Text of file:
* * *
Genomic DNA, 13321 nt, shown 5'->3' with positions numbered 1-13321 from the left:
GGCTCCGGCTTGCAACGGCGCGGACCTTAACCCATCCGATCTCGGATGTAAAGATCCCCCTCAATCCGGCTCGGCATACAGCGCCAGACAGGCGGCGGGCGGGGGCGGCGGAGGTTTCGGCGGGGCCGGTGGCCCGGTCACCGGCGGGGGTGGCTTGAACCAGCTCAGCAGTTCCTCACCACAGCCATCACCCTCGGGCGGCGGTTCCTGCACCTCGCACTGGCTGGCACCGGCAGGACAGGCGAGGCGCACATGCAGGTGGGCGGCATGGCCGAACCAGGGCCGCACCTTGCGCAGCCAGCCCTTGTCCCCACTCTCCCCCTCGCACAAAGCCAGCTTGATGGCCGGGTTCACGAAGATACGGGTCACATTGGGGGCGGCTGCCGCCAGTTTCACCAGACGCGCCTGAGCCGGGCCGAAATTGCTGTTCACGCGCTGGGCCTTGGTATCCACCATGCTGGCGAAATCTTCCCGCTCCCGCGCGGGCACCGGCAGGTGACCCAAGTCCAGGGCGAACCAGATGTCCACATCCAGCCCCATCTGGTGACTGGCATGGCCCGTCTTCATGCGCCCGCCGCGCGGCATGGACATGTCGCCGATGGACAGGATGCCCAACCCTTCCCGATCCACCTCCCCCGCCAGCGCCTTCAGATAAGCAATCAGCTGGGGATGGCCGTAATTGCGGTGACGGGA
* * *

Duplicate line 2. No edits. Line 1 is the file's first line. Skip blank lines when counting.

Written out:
GGCTCCGGCTTGCAACGGCGCGGACCTTAACCCATCCGATCTCGGATGTAAAGATCCCCCTCAATCCGGCTCGGCATACAGCGCCAGACAGGCGGCGGGCGGGGGCGGCGGAGGTTTCGGCGGGGCCGGTGGCCCGGTCACCGGCGGGGGTGGCTTGAACCAGCTCAGCAGTTCCTCACCACAGCCATCACCCTCGGGCGGCGGTTCCTGCACCTCGCACTGGCTGGCACCGGCAGGACAGGCGAGGCGCACATGCAGGTGGGCGGCATGGCCGAACCAGGGCCGCACCTTGCGCAGCCAGCCCTTGTCCCCACTCTCCCCCTCGCACAAAGCCAGCTTGATGGCCGGGTTCACGAAGATACGGGTCACATTGGGGGCGGCTGCCGCCAGTTTCACCAGACGCGCCTGAGCCGGGCCGAAATTGCTGTTCACGCGCTGGGCCTTGGTATCCACCATGCTGGCGAAATCTTCCCGCTCCCGCGCGGGCACCGGCAGGTGACCCAAGTCCAGGGCGAACCAGATGTCCACATCCAGCCCCATCTGGTGACTGGCATGGCCCGTCTTCATGCGCCCGCCGCGCGGCATGGACATGTCGCCGATGGACAGGATGCCCAACCCTTCCCGATCCACCTCCCCCGCCAGCGCCTTCAGATAAGCAATCAGCTGGGGATGGCCGTAATTGCGGTGACGGGA